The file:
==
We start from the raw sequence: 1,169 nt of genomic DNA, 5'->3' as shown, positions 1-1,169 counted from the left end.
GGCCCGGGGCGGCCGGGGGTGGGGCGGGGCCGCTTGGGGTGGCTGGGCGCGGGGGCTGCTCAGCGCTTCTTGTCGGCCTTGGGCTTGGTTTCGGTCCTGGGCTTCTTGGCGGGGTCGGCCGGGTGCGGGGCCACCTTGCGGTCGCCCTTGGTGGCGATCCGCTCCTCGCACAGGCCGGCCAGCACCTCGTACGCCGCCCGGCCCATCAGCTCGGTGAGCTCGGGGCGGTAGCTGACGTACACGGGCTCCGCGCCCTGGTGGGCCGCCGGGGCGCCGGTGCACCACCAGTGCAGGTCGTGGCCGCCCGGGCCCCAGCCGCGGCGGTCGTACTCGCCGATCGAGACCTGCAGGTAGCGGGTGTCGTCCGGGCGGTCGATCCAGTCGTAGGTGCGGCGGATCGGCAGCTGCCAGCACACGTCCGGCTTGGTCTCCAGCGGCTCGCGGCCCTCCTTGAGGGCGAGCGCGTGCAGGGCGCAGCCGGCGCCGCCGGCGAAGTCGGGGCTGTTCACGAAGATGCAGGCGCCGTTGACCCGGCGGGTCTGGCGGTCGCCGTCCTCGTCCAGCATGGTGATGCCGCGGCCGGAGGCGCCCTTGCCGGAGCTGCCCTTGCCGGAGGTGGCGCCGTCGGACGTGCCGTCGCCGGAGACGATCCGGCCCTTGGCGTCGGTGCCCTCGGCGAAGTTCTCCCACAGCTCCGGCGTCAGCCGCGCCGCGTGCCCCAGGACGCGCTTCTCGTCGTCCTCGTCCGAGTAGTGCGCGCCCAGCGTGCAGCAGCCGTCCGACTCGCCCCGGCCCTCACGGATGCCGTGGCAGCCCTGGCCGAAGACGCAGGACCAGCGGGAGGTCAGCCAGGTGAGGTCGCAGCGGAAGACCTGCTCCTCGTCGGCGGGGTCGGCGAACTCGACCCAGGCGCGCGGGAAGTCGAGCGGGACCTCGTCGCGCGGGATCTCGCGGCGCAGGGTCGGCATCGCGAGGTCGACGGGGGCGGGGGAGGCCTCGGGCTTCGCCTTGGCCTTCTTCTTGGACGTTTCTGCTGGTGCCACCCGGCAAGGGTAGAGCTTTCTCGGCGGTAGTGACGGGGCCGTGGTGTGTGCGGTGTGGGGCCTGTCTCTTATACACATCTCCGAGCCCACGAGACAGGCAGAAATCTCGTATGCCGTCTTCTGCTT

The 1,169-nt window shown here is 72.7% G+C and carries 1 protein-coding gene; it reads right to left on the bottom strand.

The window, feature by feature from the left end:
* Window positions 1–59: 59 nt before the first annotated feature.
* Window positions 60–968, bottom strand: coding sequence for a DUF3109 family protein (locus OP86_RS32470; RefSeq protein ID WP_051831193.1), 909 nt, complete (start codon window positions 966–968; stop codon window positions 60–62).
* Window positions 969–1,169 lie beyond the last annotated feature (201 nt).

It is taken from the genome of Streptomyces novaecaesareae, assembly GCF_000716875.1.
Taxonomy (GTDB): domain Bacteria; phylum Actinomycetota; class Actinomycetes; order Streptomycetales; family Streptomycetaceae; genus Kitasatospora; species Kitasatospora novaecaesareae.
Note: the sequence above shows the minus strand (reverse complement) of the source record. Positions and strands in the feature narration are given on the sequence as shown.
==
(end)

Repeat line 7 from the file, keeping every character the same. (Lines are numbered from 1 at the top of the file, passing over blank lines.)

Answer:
* Window positions 969–1,169 lie beyond the last annotated feature (201 nt).